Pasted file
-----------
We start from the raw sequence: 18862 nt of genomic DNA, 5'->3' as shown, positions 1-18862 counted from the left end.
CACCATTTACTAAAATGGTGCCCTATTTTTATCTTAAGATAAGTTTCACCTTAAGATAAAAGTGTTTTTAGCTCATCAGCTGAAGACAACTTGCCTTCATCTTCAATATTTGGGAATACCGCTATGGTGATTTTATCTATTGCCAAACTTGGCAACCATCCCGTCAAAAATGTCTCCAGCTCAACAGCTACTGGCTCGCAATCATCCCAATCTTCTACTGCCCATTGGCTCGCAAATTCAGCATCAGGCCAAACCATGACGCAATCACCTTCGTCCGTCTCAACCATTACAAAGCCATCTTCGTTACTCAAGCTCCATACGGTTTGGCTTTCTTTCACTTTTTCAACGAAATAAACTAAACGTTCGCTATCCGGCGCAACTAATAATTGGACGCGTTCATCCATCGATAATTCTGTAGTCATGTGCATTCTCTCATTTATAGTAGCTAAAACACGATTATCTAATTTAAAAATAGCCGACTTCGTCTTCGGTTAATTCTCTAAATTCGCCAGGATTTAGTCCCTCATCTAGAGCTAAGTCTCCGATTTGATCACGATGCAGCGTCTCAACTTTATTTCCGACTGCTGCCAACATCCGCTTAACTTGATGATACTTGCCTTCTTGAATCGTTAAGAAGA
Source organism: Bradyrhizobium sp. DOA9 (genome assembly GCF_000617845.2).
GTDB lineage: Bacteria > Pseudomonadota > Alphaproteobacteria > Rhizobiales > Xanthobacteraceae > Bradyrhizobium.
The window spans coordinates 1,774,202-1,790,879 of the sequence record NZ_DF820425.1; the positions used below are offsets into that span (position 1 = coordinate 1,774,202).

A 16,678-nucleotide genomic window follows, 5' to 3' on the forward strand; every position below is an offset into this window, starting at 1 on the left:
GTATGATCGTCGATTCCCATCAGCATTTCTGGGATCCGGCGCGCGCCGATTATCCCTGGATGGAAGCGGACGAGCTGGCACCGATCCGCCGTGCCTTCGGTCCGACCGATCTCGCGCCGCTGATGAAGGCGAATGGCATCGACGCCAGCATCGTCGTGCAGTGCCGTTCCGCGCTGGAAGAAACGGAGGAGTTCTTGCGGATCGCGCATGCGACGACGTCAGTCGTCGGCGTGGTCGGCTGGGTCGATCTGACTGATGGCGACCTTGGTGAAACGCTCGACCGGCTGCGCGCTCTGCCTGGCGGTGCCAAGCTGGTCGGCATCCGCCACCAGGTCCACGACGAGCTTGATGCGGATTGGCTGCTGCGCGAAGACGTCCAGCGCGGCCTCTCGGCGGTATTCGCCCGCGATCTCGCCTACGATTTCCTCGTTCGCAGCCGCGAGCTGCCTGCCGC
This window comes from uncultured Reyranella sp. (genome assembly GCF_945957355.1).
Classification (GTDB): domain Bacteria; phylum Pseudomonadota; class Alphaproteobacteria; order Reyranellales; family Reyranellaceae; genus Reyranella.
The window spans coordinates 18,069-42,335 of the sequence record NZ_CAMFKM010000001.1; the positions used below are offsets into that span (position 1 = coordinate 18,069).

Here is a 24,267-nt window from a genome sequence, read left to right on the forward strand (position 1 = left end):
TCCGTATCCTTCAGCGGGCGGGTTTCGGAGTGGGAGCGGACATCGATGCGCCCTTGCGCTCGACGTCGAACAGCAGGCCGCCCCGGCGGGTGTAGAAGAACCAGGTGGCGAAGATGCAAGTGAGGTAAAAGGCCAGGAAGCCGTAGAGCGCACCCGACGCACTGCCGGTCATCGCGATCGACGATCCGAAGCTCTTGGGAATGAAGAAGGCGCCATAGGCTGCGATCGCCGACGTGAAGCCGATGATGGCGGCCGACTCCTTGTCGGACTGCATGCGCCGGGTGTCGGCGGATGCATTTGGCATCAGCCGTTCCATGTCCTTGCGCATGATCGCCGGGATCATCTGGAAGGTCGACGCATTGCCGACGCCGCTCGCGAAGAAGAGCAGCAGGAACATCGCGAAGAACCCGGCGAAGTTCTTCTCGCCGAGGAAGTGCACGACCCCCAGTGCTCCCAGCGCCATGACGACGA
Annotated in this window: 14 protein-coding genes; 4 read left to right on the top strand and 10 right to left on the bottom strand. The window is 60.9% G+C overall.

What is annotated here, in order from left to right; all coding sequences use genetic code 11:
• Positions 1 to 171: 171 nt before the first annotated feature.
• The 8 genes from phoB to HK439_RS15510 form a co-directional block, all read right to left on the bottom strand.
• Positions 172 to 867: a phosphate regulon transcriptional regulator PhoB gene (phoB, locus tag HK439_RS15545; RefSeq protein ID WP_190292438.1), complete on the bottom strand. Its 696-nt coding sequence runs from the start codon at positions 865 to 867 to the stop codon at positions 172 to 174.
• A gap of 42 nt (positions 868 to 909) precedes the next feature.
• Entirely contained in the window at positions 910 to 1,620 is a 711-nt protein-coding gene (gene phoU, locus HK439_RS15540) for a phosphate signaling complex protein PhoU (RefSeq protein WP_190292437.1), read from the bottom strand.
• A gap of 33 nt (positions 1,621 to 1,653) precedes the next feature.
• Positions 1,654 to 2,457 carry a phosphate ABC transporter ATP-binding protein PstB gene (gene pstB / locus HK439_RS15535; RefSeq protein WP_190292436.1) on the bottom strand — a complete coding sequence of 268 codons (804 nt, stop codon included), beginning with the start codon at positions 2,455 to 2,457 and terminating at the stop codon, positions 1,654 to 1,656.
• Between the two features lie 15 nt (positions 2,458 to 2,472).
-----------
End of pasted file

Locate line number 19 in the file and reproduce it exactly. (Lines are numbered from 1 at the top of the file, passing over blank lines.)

• Entirely contained in the window at positions 910 to 1,620 is a 711-nt protein-coding gene (gene phoU, locus HK439_RS15540) for a phosphate signaling complex protein PhoU (RefSeq protein WP_190292437.1), read from the bottom strand.